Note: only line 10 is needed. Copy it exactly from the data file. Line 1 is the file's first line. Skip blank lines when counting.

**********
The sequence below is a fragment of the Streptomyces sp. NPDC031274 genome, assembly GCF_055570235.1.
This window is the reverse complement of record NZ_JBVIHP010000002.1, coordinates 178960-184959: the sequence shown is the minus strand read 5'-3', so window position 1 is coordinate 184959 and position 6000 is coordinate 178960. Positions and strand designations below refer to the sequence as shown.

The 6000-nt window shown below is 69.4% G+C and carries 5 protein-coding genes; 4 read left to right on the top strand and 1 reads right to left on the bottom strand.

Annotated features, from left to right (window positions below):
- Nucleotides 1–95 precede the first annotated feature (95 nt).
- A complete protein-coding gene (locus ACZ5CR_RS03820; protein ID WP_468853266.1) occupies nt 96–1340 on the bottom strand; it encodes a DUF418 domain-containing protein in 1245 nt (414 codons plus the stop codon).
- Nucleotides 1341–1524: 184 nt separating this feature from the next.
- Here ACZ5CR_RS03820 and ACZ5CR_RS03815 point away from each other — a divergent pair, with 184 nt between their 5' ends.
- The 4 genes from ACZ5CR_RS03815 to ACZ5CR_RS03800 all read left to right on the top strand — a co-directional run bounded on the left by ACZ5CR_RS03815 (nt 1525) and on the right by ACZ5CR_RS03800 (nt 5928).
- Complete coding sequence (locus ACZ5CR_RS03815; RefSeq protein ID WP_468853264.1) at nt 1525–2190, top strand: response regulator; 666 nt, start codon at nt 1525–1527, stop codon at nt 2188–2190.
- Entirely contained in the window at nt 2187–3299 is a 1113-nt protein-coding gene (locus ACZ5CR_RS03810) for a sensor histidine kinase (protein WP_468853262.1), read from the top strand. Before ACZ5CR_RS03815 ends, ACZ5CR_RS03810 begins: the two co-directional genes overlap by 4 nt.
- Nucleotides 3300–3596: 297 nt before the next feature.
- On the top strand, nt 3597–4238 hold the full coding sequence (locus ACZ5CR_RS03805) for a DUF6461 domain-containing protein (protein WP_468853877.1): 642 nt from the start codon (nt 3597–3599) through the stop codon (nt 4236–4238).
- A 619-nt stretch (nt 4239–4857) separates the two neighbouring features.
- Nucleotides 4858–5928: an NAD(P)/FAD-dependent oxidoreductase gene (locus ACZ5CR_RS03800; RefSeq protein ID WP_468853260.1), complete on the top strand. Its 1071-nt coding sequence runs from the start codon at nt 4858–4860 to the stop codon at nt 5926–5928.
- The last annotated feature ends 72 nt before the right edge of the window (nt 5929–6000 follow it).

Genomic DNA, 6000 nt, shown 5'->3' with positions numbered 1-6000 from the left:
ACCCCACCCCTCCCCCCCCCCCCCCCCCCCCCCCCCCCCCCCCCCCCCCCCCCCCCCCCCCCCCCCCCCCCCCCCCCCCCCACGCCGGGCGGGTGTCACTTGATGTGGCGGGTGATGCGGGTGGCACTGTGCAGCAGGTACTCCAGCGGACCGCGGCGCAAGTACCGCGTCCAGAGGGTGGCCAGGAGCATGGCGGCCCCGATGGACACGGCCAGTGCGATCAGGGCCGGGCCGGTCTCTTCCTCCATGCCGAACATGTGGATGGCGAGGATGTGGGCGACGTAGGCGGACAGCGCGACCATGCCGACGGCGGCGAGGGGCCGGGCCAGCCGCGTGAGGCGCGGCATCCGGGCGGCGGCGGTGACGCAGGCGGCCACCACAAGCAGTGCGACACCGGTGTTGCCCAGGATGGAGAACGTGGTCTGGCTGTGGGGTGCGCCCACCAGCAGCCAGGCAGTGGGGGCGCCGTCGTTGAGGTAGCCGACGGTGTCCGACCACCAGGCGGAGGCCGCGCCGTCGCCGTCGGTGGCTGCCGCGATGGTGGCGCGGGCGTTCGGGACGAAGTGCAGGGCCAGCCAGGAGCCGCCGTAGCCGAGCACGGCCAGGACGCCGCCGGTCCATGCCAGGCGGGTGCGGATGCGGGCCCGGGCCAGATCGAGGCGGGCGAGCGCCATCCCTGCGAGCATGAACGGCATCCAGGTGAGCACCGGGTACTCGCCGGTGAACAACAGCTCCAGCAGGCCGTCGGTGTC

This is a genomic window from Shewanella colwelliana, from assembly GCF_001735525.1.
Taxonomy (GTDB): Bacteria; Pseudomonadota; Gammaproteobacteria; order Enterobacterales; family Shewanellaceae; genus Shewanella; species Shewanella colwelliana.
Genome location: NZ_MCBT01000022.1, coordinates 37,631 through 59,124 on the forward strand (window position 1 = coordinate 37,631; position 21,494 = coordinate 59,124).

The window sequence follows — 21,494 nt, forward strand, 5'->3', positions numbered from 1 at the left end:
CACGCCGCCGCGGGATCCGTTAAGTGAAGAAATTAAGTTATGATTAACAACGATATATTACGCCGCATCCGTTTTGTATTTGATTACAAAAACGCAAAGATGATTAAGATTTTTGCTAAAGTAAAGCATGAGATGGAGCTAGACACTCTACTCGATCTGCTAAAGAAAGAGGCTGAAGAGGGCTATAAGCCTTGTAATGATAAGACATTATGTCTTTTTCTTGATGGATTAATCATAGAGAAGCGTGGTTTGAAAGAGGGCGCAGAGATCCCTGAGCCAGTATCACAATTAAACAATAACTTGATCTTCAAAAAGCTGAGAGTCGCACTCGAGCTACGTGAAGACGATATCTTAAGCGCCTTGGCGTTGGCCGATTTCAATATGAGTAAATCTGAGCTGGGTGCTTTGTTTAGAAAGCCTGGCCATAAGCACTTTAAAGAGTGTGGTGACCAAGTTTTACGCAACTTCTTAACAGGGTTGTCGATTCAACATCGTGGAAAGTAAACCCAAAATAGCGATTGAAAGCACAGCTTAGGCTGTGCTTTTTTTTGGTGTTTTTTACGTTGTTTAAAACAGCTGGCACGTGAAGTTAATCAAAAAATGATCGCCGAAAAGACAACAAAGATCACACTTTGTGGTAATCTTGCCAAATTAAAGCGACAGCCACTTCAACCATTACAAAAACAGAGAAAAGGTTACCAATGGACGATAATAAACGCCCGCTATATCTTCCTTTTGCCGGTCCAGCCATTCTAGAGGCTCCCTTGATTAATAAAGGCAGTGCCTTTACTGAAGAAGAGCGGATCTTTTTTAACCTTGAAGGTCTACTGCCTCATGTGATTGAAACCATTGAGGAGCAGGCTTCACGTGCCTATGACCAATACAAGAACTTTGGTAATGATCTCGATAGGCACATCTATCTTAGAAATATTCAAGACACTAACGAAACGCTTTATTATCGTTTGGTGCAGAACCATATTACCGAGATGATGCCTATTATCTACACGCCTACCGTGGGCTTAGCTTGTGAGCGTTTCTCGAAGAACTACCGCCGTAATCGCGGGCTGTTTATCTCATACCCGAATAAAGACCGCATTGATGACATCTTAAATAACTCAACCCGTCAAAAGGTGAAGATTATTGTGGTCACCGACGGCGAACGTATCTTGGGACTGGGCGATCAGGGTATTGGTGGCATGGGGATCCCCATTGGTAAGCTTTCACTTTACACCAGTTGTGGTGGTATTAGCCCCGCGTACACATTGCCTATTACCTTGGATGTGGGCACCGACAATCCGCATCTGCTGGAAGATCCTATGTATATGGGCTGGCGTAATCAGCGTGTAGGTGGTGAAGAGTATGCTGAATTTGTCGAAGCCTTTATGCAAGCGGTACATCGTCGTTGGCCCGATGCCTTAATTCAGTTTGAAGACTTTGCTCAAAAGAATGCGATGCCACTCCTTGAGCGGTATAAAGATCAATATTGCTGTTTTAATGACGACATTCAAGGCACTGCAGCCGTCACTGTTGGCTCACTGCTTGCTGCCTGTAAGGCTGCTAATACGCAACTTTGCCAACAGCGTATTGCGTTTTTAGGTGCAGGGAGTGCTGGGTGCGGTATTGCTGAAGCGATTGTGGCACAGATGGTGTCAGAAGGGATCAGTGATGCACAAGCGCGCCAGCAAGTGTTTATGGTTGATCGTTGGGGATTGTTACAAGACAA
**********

- Complete coding sequence (locus ACZ5CR_RS03815; RefSeq protein ID WP_468853264.1) at nt 1525–2190, top strand: response regulator; 666 nt, start codon at nt 1525–1527, stop codon at nt 2188–2190.